The yacón is closely related to Jerusalem artichokes and sunflowers, producing large, sweet-flavoured, tuberous roots weighing up to a kilogram. Yacón was almost unknown outside its original native area until the early 21st century, but word spread that it had potential for lowering glucose levels in the blood and its popularity expanded. The plant is now grown in many areas of the world and has a niche market in health food stores.
Yacón syrup is considered to have high antioxidant properties, and yacón tea can be made from the leaves, which also contain quantities of phenol antioxidants that help to reduce blood sugar but do not affect insulin production.
Yacón is valuable for both diabetics and dieters, as the tubers are made up mostly of an indigestible fructose polysaccharide called fructo-oligosaccharide. This substance has a sweet taste, and can be used as a food additive or sweetener, but it does not get absorbed in the human gastro-intestinal tract, and therefore passes on very few calories.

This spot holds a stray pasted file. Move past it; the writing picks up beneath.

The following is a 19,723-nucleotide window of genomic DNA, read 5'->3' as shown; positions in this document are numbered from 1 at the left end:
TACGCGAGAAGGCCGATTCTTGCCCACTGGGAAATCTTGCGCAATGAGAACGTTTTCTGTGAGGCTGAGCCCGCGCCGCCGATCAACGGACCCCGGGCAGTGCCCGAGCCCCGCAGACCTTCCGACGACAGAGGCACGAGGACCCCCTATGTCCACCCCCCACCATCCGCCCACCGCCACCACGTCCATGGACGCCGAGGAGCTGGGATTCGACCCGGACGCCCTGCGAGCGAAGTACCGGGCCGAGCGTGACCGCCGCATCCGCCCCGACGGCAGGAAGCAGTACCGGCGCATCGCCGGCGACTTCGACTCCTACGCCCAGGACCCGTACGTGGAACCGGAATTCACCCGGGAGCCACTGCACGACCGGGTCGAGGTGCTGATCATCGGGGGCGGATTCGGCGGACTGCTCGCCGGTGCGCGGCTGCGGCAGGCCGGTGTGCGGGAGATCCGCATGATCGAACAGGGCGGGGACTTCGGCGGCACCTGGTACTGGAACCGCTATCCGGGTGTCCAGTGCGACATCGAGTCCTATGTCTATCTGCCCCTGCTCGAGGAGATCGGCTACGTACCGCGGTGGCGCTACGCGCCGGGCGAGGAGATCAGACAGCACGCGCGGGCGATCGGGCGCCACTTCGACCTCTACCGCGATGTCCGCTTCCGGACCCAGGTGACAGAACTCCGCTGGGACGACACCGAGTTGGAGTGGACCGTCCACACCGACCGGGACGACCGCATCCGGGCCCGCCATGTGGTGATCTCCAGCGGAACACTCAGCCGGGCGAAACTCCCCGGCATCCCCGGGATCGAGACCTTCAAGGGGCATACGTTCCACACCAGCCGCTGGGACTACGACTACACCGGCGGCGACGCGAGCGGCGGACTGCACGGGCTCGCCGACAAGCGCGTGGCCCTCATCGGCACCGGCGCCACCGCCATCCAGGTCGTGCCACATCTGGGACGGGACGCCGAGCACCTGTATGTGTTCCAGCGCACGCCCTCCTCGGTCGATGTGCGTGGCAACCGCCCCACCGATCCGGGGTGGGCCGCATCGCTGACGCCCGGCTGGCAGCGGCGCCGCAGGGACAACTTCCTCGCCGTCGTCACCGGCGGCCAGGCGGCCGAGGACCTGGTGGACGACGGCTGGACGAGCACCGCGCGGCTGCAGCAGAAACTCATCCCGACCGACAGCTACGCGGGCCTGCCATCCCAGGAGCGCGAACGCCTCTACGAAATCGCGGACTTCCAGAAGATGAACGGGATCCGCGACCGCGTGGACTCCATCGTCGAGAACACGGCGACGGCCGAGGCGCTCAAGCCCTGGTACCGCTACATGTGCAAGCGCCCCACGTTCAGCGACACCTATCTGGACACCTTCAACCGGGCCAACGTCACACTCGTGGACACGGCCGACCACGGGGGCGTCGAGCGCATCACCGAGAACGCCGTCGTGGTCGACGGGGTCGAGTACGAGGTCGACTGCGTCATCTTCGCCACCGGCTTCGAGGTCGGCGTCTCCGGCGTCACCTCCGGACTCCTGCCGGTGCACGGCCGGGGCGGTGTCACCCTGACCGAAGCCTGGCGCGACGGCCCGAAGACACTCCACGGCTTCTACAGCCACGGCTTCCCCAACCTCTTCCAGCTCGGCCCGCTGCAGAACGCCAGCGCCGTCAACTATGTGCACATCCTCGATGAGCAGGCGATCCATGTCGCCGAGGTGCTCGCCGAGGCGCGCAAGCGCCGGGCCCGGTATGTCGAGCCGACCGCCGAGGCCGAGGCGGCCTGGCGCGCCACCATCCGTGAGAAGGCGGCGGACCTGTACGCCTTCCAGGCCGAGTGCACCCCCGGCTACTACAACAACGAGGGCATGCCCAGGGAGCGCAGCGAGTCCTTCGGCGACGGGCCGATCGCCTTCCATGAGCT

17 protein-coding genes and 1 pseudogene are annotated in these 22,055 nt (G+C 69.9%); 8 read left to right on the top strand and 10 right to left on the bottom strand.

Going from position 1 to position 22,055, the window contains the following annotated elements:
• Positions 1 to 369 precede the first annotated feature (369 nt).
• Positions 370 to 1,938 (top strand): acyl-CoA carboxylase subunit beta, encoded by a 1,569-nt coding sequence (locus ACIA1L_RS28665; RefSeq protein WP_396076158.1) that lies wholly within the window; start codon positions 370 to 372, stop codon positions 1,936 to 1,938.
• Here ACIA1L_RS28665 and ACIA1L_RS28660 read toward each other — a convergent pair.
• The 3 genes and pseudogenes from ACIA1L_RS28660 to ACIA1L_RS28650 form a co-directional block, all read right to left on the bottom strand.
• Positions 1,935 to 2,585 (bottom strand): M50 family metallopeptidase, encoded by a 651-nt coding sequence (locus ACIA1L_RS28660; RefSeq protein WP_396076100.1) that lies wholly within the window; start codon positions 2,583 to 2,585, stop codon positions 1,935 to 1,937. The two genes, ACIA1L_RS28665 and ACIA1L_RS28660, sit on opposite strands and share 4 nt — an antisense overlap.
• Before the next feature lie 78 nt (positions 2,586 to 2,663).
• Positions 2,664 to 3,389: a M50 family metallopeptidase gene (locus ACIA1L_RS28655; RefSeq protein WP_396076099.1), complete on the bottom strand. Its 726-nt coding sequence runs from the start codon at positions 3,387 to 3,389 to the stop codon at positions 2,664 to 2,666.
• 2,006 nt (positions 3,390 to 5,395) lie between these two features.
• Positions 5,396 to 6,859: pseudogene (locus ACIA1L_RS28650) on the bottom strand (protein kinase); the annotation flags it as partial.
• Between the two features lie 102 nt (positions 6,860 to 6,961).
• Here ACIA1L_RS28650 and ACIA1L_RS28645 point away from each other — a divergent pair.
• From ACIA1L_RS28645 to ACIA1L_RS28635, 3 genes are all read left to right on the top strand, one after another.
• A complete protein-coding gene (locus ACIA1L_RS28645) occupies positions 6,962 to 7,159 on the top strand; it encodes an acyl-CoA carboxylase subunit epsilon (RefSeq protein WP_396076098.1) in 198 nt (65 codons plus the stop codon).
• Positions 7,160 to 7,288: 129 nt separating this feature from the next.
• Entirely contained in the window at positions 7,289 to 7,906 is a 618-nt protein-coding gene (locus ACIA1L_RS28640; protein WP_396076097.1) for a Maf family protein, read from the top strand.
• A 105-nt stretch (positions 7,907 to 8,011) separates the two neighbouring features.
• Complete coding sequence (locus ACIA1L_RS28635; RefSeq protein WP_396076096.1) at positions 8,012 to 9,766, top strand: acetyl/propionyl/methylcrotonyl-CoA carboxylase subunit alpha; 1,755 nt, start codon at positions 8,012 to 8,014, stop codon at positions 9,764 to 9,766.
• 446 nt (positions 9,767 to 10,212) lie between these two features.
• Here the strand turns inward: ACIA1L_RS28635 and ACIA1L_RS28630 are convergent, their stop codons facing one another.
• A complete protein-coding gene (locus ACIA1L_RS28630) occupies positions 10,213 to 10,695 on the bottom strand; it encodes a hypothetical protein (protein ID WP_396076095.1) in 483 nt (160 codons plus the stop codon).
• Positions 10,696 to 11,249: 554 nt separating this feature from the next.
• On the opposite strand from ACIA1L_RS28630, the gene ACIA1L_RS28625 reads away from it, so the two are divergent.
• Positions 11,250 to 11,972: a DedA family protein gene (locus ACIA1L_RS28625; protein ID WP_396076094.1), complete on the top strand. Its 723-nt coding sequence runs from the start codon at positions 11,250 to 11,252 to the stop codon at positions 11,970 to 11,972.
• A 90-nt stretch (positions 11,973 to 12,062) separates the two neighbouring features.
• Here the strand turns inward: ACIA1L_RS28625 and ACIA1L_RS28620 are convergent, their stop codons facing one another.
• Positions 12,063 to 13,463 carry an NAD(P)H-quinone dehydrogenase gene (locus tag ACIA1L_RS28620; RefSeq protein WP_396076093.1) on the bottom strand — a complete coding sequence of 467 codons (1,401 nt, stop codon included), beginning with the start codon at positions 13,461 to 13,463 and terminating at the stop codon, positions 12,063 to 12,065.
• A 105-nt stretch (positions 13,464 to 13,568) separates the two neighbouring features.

Fructo-oligosaccharides also have prebiotic qualities, meaning that they stimulate the growth and activity of micro-organisms, in this case the beneficial bacteria which work in the gastro-intestinal tract to aid digestion and enhance colon health.